Keywords: Graduates’ employment; Graduates’ employability; Bologna Process; University reform; University governance; Assessment of the higher education system; CAWI and CATI survey techniques; Propensity score matching; Data quality control; Counter factual analysis; Labour supply, Human capital.
    Date: 2011–06
  9. By: Liu, Xiaodong; Patacchini, Eleonora; Zenou, Yves
    Abstract: We develop two different social network models with different economic foundations. In the local-aggregate model, it is the sum of friends' efforts in some activity that affects the utility of each individual while, in the local-average model, it is costly to deviate from the average effort of friends. Even though the two models are fundamentally different in terms of behavioral foundation, their implications in terms of Nash equilibrium are relatively close since only the adjacency (social interaction) matrix differs in equilibrium, one being the row-normalized version of the other. We test these alternative mechanisms of social interactions to study peer effects in education, sport and screen activities for adolescents in the United States using the AddHealth data. We extend Kelejian's (2008) J test for spatial econometric models helping differentiate between these two behavioral models. We find that peer effects are not significant for screen activities (like e.g. video games). On the contrary, for sport activities, we find that students are mostly influenced by the aggregate activity of their friends (local-aggregate model) while, for education, we show that both the aggregate performance at school of friends and conformism matter, even though the magnitude of the effect is higher for the latter.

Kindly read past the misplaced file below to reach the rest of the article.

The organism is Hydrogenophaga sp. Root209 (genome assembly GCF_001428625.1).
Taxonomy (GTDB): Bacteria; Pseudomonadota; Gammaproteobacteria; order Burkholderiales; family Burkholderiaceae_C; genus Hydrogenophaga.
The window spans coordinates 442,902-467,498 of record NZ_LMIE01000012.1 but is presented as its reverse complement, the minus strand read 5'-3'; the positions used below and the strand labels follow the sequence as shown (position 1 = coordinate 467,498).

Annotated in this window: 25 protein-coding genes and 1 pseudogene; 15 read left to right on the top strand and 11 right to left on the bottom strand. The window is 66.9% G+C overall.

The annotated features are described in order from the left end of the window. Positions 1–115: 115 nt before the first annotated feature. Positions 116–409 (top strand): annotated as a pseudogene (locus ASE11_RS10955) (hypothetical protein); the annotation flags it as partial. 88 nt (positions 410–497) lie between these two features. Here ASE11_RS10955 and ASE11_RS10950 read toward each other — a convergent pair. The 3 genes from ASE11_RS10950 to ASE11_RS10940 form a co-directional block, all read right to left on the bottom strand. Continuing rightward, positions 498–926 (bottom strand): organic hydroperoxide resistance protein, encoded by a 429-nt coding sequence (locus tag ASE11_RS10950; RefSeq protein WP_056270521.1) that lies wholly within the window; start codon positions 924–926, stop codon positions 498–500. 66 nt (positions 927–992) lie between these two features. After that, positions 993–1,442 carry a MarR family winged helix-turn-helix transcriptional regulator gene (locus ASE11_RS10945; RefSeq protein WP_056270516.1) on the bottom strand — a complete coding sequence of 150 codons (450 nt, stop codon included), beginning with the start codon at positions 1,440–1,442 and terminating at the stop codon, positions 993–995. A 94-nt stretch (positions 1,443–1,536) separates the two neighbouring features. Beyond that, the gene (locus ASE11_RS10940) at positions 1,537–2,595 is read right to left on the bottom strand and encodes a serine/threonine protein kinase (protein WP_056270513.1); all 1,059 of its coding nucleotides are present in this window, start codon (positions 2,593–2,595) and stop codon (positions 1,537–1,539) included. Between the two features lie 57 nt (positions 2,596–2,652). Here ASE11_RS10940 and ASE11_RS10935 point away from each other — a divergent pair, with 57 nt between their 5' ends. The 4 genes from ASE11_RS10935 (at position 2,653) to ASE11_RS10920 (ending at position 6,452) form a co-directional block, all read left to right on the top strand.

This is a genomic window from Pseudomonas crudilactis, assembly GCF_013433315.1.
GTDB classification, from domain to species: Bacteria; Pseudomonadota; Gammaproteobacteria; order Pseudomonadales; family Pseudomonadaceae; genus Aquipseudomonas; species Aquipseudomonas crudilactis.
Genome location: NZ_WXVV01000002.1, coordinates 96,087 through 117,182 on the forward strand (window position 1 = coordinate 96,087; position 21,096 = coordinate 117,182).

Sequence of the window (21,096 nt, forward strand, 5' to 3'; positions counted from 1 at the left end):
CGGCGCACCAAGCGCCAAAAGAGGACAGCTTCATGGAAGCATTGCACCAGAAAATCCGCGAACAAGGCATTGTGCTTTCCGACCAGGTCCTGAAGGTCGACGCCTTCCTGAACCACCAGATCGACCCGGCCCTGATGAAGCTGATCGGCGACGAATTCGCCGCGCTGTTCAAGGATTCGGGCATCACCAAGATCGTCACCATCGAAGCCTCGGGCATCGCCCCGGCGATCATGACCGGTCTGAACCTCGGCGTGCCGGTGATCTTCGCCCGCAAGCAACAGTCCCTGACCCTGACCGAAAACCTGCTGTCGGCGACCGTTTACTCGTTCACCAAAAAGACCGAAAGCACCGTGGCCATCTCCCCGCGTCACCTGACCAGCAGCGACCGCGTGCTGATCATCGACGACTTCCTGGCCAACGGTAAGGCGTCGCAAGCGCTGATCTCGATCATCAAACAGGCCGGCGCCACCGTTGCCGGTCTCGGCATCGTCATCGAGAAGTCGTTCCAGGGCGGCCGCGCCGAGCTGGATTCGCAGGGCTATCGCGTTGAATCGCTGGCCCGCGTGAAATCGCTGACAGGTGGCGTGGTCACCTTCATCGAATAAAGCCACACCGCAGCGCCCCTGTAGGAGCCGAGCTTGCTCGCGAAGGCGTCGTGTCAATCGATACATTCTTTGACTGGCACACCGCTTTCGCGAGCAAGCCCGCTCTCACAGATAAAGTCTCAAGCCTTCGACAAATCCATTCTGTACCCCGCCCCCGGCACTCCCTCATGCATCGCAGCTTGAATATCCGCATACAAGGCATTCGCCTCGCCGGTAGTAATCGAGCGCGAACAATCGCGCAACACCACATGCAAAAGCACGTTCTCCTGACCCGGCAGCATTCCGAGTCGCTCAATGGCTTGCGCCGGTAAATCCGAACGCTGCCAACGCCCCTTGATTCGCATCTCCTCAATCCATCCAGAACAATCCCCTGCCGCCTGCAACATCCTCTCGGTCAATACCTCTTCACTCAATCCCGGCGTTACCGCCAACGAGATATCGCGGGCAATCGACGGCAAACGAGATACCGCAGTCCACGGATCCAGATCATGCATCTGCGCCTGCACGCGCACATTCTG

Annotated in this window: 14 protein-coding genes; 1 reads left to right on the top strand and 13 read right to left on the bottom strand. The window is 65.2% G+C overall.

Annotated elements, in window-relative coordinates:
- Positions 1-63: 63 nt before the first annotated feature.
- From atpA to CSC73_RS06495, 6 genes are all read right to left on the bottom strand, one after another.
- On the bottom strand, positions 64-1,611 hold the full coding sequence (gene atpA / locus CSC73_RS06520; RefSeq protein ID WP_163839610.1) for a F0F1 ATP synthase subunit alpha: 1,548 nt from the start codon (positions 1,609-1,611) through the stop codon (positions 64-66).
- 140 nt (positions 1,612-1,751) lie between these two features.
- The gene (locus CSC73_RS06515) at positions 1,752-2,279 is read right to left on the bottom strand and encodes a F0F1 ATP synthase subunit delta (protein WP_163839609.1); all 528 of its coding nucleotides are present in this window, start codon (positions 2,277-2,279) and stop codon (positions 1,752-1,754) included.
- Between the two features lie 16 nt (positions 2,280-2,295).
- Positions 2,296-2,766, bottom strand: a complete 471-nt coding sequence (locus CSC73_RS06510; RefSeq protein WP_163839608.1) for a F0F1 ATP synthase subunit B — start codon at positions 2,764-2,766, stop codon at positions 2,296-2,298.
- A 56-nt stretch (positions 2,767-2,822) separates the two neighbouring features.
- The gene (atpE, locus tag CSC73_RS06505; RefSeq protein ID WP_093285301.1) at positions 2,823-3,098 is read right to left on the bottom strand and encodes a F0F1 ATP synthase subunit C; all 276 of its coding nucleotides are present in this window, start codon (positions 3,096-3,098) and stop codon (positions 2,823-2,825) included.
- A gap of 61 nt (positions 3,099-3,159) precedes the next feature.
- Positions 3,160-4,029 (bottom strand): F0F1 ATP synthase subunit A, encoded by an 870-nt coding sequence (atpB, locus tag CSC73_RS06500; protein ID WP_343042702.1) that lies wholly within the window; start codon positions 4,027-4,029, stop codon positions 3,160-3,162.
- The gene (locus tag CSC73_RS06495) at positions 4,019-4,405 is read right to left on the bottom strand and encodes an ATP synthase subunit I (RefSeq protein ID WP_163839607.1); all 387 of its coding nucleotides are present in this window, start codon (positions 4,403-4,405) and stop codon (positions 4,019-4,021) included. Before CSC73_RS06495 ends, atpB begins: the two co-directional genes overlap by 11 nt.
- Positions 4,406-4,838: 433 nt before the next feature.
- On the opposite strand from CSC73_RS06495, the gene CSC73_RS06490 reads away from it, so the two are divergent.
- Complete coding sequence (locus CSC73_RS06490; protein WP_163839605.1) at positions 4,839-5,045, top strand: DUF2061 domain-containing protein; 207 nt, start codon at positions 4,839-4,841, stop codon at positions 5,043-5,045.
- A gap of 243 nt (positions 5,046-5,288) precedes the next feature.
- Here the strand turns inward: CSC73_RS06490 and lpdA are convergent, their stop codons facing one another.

Keywords: conformism; econometrics of networks; peer effects; Social networks
    JEL: A14 D85 Z13
    Date: 2011–07
  10. By: Monica Benito; Rosario Romera